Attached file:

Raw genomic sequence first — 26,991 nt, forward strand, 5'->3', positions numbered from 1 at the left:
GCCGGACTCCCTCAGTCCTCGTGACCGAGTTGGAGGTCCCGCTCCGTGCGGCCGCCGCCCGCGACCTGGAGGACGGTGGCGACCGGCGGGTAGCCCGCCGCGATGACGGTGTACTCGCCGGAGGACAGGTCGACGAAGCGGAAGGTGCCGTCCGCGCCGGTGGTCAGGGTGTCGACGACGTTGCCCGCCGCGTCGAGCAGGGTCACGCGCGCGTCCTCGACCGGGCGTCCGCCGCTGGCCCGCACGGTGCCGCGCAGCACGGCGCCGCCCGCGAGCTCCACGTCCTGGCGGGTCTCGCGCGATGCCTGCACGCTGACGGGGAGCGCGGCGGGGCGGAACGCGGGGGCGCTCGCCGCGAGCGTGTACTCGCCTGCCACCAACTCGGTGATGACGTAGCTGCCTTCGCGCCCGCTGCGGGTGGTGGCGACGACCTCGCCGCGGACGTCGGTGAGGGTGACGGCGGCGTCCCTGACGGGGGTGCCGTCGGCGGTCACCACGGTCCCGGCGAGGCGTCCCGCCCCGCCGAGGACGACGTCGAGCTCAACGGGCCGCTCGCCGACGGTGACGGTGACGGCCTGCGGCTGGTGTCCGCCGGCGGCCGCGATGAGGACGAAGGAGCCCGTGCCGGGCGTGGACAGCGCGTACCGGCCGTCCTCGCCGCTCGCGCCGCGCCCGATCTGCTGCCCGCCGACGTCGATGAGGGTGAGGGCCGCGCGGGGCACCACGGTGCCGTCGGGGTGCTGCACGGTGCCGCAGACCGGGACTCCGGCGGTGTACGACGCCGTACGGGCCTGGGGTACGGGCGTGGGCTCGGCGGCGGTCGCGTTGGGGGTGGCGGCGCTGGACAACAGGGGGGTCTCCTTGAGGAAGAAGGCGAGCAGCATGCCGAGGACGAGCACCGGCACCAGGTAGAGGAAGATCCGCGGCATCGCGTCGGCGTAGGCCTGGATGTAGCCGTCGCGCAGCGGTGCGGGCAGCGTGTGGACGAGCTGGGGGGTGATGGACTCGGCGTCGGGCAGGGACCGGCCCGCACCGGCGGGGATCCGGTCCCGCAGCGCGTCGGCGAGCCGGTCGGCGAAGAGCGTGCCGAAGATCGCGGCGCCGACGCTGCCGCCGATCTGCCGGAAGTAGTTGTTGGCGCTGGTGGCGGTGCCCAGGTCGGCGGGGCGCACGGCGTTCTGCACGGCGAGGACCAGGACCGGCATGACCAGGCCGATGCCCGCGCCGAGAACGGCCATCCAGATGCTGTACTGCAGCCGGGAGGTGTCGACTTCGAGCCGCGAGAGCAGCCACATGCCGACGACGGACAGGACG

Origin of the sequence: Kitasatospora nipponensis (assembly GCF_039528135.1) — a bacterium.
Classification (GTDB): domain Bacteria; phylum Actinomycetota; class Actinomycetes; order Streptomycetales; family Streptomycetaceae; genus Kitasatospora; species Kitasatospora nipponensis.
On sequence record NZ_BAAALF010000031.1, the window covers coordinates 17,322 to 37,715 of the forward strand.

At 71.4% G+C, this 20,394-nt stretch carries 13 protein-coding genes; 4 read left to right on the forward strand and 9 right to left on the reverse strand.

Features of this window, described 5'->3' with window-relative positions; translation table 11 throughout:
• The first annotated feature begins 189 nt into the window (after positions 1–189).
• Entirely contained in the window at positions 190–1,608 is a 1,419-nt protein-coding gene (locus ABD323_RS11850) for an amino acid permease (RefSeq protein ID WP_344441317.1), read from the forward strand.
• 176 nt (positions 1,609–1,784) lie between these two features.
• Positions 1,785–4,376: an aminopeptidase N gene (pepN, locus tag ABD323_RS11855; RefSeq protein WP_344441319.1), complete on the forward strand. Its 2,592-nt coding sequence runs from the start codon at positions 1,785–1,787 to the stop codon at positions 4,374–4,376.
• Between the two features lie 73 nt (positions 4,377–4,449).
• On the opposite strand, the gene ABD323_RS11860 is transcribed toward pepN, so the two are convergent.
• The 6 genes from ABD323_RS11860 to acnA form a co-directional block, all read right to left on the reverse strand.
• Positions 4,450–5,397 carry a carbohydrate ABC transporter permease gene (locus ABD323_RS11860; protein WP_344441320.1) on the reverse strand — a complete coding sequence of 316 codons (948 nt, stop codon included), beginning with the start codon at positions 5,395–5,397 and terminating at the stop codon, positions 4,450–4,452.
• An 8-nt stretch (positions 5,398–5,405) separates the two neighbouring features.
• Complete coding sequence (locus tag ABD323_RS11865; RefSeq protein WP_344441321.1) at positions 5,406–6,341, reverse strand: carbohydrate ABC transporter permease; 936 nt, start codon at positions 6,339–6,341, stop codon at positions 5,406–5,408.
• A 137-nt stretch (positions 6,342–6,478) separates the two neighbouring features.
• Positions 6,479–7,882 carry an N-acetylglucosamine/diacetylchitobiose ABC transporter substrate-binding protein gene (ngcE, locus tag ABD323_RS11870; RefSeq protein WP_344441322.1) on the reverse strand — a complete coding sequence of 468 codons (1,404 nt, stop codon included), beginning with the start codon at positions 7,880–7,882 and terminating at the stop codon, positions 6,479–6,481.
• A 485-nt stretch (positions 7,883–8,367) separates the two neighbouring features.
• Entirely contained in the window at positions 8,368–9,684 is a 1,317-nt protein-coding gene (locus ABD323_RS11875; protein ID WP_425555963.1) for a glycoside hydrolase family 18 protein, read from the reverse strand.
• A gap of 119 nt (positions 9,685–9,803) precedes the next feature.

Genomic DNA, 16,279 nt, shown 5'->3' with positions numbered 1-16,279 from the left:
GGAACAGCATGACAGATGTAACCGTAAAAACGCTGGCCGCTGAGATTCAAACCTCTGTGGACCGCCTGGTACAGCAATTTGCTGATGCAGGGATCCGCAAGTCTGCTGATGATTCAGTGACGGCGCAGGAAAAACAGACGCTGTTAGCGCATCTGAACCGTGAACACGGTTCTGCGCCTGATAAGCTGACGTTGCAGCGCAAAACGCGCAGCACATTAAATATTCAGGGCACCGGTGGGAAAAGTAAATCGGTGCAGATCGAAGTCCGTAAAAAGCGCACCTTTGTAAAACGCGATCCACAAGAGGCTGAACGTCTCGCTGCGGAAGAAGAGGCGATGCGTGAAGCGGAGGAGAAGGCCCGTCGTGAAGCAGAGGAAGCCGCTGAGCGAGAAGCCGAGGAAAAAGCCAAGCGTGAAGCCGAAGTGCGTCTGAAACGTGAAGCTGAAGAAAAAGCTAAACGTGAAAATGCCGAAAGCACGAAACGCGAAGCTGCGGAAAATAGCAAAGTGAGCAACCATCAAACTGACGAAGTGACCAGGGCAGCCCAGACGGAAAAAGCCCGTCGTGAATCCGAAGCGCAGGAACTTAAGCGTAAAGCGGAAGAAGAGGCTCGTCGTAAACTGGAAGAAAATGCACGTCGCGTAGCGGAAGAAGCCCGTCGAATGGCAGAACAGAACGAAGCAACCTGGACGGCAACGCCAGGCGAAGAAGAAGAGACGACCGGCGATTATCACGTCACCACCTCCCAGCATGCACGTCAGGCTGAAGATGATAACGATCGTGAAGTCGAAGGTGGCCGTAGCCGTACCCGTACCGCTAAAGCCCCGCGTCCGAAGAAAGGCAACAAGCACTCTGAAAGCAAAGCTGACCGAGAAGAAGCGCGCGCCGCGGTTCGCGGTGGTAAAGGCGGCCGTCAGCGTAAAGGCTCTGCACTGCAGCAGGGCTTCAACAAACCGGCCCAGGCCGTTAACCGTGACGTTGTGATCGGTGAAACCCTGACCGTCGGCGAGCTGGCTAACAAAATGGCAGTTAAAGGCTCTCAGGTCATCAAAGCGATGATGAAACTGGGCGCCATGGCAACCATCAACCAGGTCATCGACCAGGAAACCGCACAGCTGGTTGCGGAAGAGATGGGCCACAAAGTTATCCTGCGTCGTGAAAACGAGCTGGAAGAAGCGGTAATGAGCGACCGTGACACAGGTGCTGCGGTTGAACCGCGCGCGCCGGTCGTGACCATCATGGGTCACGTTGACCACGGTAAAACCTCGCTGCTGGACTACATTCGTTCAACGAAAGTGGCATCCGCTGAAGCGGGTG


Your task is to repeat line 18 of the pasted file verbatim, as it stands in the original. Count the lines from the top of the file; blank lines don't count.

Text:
• A 137-nt stretch (positions 6,342–6,478) separates the two neighbouring features.